Bill Robbins has more than 30 years’ experience in business management, development, marketing and sales. His first company, Visual Impressions, started humbly in Bill’s dorm room at Rochester Institute of Technology, growing out of his keen interest in the multi-media, audio-visual, video and photographic mediums. From those modest beginnings in 1980, Visual Impressions would be recognized as a leader in full-service, multimedia production for the U.S. east coast.
Visual Impressions first moved into a 1,200 square-foot office in downtown Rochester, New York and business grew rapidly. It wasn’t long before the company was operating out of a 40,000 square-foot production facility next to Eastman Kodak’s world headquarters. Bill parlayed his natural management ability and boundless energy into a company that rivaled some of the more established multi-media production houses in the United States.
Under Bill’s skillful direction, Visual Impressions excelled, boasting an impressive client list that included: Bausch & Lomb, Eastman Kodak Company, Xerox Corporation, Harris Corporation, Proctor & Gamble Pharmaceutical, HSBC Bank, Occidental Chemical Corporation, Delaware North Companies, various New York State Governmental Agencies, Mobil’s HEFTY brand, Frontier Communications … among many others.
In 1993, Bill was seeing changes in business communication, and foresaw opportunities in the interactive-Internet market. After two years of research, Bill transformed Visual Impressions into Interactive Media Design Corporation (IMDC). The new company’s offerings included point-of-sales transactional kiosks and corporate portal intranets. IMDC also specialized in interactive multi-media systems used to create sales and motivational presentations for such Fortune 1000 companies as Wegmans Food Markets, Chase Manhattan Bank, Blue Cross and Blue Shield, and Frontier Communications.
In 1998, Bill was approached by the principals of Axiom to head up their transformation from a contract information technology provider to a custom software and Internet development firm. Seeing the growth of the World Wide Web and the corresponding interest in Internet-based software solutions, Bill accepted the challenge. There, he developed product marketing, sales tactics and custom software application strategies that positioned Axiom into finding greater success in growing markets.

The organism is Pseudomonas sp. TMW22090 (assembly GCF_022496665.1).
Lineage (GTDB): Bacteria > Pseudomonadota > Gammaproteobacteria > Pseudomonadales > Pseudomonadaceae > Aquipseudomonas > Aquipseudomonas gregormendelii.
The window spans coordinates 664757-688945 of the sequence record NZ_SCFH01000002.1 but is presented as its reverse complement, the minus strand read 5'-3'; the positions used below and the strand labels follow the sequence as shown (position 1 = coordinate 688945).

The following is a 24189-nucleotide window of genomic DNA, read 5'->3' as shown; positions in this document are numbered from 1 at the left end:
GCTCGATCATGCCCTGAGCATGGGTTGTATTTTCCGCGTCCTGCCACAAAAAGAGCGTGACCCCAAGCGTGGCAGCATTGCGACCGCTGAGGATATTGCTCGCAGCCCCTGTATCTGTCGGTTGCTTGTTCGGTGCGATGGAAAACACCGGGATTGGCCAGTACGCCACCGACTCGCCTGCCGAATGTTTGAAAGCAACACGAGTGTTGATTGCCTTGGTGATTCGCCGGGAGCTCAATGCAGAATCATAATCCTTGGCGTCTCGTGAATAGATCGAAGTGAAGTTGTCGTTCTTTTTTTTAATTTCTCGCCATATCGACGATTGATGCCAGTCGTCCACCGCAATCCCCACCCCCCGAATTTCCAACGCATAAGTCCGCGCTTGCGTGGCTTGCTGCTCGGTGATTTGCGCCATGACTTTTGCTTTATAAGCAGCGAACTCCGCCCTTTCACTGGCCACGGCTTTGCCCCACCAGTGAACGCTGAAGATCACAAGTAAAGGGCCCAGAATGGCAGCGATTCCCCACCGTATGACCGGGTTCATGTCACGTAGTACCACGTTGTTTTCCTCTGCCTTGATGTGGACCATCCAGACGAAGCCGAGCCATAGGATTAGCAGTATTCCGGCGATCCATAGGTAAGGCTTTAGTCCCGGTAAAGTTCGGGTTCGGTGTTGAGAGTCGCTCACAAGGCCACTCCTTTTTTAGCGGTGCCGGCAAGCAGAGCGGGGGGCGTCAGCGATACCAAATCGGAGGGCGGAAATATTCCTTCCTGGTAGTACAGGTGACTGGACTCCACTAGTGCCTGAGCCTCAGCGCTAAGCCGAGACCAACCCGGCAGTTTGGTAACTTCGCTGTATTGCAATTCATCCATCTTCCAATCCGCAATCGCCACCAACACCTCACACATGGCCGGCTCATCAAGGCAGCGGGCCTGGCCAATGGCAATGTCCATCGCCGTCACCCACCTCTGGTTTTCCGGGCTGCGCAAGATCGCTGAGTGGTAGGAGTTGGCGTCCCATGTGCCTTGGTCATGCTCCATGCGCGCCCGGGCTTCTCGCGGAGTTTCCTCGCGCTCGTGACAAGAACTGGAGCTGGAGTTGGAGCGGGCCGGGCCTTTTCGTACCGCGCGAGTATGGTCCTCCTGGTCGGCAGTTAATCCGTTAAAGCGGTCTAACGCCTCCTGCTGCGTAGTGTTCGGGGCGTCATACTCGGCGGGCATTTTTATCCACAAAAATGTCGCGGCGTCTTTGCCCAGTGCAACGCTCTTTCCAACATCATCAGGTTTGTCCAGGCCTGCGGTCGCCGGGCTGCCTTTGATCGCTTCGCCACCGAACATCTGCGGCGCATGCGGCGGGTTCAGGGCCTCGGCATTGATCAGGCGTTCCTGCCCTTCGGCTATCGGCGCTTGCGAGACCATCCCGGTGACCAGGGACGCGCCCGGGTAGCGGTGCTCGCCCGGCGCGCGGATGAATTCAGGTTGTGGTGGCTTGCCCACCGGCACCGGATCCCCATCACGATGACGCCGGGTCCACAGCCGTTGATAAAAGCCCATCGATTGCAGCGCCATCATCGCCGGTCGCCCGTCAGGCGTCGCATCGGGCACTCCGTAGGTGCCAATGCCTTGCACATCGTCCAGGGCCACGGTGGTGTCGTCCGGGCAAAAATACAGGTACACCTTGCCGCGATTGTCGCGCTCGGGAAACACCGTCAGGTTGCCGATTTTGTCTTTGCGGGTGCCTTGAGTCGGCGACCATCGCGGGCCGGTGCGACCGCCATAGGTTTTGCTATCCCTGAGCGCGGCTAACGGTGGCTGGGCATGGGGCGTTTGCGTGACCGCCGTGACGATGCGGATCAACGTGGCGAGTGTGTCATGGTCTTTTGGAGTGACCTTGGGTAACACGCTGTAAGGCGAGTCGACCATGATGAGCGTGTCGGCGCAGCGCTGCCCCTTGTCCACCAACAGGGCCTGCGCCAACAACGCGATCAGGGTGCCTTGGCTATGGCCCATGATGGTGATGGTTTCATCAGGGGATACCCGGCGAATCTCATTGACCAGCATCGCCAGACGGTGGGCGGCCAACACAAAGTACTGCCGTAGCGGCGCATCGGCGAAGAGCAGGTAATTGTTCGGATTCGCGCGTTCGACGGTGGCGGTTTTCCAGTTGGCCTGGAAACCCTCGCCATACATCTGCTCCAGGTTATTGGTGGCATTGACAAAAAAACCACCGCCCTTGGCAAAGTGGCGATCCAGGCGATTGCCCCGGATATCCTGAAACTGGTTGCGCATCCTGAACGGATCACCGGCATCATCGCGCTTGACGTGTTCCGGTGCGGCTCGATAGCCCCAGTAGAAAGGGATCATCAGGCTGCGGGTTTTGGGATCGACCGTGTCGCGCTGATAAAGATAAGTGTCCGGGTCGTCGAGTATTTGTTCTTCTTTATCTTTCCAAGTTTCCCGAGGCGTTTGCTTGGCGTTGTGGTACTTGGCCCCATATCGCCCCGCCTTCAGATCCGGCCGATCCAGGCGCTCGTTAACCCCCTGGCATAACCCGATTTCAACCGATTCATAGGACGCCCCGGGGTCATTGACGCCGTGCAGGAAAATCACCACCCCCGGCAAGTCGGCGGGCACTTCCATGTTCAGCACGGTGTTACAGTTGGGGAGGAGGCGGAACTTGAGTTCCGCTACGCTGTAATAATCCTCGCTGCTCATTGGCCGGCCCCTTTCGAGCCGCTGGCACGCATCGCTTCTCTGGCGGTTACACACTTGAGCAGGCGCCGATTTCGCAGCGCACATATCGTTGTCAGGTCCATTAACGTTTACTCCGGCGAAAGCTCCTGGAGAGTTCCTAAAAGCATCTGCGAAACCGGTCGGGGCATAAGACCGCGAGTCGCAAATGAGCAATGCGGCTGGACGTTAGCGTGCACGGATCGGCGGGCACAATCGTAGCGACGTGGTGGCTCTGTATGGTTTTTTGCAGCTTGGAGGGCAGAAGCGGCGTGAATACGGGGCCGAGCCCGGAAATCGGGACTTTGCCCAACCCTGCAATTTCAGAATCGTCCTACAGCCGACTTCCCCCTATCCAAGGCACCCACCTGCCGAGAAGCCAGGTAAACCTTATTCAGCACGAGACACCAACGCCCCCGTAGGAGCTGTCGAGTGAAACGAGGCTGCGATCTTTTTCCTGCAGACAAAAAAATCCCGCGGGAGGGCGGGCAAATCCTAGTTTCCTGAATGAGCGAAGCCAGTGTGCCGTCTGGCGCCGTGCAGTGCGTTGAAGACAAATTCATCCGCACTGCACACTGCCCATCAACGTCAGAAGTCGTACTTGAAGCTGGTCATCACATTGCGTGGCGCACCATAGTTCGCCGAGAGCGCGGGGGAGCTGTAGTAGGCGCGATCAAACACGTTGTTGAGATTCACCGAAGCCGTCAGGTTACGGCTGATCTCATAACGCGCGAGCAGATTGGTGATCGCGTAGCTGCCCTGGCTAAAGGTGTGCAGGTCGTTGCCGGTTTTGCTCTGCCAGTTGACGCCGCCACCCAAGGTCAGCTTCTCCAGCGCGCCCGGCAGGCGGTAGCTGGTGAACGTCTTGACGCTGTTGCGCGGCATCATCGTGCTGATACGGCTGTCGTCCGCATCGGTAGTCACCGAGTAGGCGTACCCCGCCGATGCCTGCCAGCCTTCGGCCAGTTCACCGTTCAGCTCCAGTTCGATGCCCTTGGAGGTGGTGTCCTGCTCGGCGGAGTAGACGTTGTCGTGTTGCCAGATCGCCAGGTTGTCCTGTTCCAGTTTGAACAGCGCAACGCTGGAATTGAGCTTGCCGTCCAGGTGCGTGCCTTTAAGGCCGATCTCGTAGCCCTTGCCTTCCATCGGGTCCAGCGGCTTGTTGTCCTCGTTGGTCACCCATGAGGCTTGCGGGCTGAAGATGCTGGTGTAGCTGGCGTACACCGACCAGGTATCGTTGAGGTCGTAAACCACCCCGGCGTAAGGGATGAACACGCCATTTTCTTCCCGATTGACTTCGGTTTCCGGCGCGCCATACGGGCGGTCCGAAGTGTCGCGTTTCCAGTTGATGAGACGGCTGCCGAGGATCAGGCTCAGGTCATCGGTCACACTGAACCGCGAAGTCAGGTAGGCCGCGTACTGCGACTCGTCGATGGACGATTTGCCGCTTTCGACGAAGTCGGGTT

In 2000, Bill seized an opportunity with one of Axiom’s vendors, Informix Software—a leader in enterprise databases development. This change took Bill from a firm of 85, to one of over 3,500 employees worldwide with sales greater than $1 billion. Bill quickly added to his record of achievement, earning a place in the Quota Sales Club his first year. In 2001, Informix was purchased by IBM Software Division, essential in giving Bill a position with the largest Information technology company in the world. Once more, Bill’s business acumen, and marketing and sales expertise earned the respect of his employer and peers as he achieved 100 Percent Club status. In 2003, he was recognized as one of the Top 50 Software Sales Reps in North America. A year later, Bill was promoted to manage one of IBM’s largest Tier One software partners, Dassault Systemes headquartered in Paris, France. Bill had over 60 people worldwide and thousands of sales reps on his team serving companies such as Boeing, United Technologies, Gulfstream, Sikorsky, Daimler Chrysler, Honda, Siemens, Lockheed Martin, Northrop Grumman, and John Deere.
In 2004, Bill got the entrepreneurial urge to start another company, but for an added change of direction, he began exploring manufacturing rather than service-based businesses. Given Bill’s genetic makeup, none of this was surprising. His father had founded a successful manufacturing company, and even invented the first child-resistant plastic prescription vial approved by the FDA. Bill had long wanted to run a manufacturing company where he could follow his father’s success. It was then that a business acquaintance introduced Bill to the rubber recycling products business.
After extensive research and strategizing into 2005, Bill and his sister Deborah wrote a business plan for a manufacturing company that would make products out of recycled tire rubber. In 2005, they formed RubberForm Recycled Products, LLC. They secured the funding needed to launch operations at a site selected in Lockport, NY. In 2006, with financing coming from a number of private and public sources, the company commenced renovating an existing building and installing the necessary equipment to mold recycled rubber products.
Molding process development and testing started in the fall of 2006 on RubberForm’s installed presses. The company’s official grand opening was held the beginning of December, 2006. Continuous process improvement continued during the First Quarter of 2007 and product shipments began in April, 2007. As Bill worked nights and weekends to get RubberForm off the ground, he continued with IBM before leaving in July, 2007 to make his dream of running a manufacturing company a reality.
Bill and his wife, Susan, have three children